20 July 2008

Write every day vs. write productively

It's a debate that has filled pages of books, scores of message boards, and time after time, it's left unresolved. The question:

Is it better to write every day, or to write when you know you can write productively?

When I began writing, I was a "write productively" writer. I would go days without writing, but when I did sit in front of my laptop to write, I was able to get a great deal amount of work done. In college, due mostly to assignments and deadlines, I began to write more frequently even if I wasn't totally inspired to write so I could work more steadily toward deadlines and completing assignments. Now, as a full time freelance writer, I write every day for a minimum amount of time, regardless of my level of inspiration and whether or not I have a looming deadline. At the beginning of my day I look at my task list and create a list of goals for the day, and I don't leave my office until my goals for the day are accomplished. Writing a certain amount (or for a certain amount of time) is always on my goal list. Personally, I see writing as something that needs to be practiced to maintain (or improve) skill, so even if I'm not completing a project, I find something to write to help hone my skills.

I know this is a very personal choice akin to faith and political affiliation, so rather than try to convince you of one side or the other, I'd like to present both sides to you, and let you decide for yourself which you prefer.

Write every day
There are some who think the best way to write is to sit at their desks for a minimum amount of time each day and scribble. They are great at meeting their daily word count goals, and though sometimes they sit for a good deal of time staring at a blank page, they're certainly persistent.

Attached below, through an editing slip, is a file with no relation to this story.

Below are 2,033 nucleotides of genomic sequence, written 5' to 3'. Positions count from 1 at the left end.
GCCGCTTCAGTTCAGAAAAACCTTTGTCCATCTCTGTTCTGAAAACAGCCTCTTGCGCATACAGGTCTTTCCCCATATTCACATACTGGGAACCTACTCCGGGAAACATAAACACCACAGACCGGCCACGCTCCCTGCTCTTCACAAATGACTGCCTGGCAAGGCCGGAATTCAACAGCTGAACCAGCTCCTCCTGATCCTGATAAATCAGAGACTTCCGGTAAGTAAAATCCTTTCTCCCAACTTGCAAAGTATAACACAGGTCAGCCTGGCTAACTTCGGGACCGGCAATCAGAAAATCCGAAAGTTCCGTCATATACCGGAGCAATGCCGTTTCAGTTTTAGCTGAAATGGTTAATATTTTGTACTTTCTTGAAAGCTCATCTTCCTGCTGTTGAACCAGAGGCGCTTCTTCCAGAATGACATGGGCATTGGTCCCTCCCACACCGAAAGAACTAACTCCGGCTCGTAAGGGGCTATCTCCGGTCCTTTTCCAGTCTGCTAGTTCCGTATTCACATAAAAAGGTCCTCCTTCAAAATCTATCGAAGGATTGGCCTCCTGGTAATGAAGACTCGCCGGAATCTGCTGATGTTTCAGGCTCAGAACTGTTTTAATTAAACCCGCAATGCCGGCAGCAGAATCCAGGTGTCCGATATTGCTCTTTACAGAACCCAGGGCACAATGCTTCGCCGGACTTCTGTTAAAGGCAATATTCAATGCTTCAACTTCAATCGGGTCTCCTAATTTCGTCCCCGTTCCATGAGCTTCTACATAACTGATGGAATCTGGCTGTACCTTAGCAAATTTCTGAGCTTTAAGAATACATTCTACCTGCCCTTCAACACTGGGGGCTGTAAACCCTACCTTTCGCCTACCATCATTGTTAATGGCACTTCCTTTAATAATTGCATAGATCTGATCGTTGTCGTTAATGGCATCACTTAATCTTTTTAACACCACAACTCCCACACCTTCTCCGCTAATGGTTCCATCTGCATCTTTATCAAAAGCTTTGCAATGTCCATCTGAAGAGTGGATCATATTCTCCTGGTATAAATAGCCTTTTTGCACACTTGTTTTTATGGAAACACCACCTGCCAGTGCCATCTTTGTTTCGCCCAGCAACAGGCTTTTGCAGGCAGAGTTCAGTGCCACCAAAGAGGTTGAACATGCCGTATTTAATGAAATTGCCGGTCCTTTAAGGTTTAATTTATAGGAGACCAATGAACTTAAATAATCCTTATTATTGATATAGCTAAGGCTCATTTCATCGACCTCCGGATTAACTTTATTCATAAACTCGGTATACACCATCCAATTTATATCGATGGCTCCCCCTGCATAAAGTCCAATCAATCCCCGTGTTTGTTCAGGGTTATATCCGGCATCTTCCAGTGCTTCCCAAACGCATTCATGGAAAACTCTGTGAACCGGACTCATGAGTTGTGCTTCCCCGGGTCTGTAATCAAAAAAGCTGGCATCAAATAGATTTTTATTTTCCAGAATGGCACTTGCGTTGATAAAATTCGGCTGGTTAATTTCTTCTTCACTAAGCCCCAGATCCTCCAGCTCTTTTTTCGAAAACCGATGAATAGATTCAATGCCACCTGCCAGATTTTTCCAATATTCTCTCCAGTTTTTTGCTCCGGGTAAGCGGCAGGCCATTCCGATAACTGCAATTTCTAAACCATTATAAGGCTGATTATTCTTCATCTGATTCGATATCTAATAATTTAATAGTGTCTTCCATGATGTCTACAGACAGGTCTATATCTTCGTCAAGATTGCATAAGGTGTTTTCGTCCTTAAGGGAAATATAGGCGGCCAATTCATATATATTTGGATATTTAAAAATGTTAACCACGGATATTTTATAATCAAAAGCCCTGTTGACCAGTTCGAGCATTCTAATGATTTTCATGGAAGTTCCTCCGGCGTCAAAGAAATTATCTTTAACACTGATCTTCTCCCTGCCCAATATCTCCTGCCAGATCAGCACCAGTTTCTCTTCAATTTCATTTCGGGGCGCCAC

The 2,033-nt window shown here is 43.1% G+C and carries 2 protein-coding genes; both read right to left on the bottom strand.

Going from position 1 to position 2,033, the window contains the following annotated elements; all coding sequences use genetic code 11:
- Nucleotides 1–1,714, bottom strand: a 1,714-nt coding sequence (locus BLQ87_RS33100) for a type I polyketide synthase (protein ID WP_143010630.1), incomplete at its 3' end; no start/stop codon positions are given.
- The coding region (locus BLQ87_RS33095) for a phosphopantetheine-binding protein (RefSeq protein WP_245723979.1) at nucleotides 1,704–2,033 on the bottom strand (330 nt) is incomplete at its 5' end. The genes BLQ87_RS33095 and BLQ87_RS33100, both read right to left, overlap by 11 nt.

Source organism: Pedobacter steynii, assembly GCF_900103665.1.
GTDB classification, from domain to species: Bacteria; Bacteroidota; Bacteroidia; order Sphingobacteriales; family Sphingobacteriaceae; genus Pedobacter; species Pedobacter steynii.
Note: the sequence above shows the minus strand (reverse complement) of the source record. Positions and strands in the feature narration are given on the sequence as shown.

One of the advantages of writing every day is that it creates a sense of routine for writers. You know that from this time to this time every day, you'll be writing. Ideas that come between writing times can be used at the time, or they can be saved until the next writing time.

One of the disadvantages of writing every day is that there may be times you sit and stare for the whole writing time without writing a word. This is not only unproductive, but can be very frustrating.

Write productively
There are some who think the best way to write is when inspiration strikes. They are the ones who keep notepads on their nightstand in case they wake from a dream with a great character, and though they may need to scramble to meet goals or deadlines at times, when they write, they write furiously.

One of the advantages of writing productively is that when you sit down to write, you'll have something to write. You won't feel like you're wasting time sitting at your desk with no inspiration.

However, a disadvantage of writing productively is that it can be sporadic, which can make it more difficult to make deadlines and word count goals since you're at the mercy of the muse.

There are certainly other considerations when deciding whether to write every day or to write productively. A large part of that decision is to examine your writing style, and figure out what works best for you. As I said, when I began writing seriously, I only wrote when I felt compelled to write, but as my writing life has changed, I've changed my writing schedule. Remember: if what you're doing isn't working, don't keep doing it because that will just be counter-productive.

The important thing is that whether you decide to write every day or write when inspiration strikes (or a combination of the two), keep writing! Figure out how to write and just keep filling pages!

And happy scribbling!

1 comment:

  1. Interesting analogy of every day vs. productively. I find that i vary my methodology.

    For some time periods I sit and write, even when no inspiration will come. This is the Zinsser style, and this usually produces volume.

    Other times I write productively. This is the Bradbury style, and usually produces quality.

    A business axiom states that quantity produces quality. That probably applies here.

    However, I never write without coffee in hand.


Add a little caffeine to my life...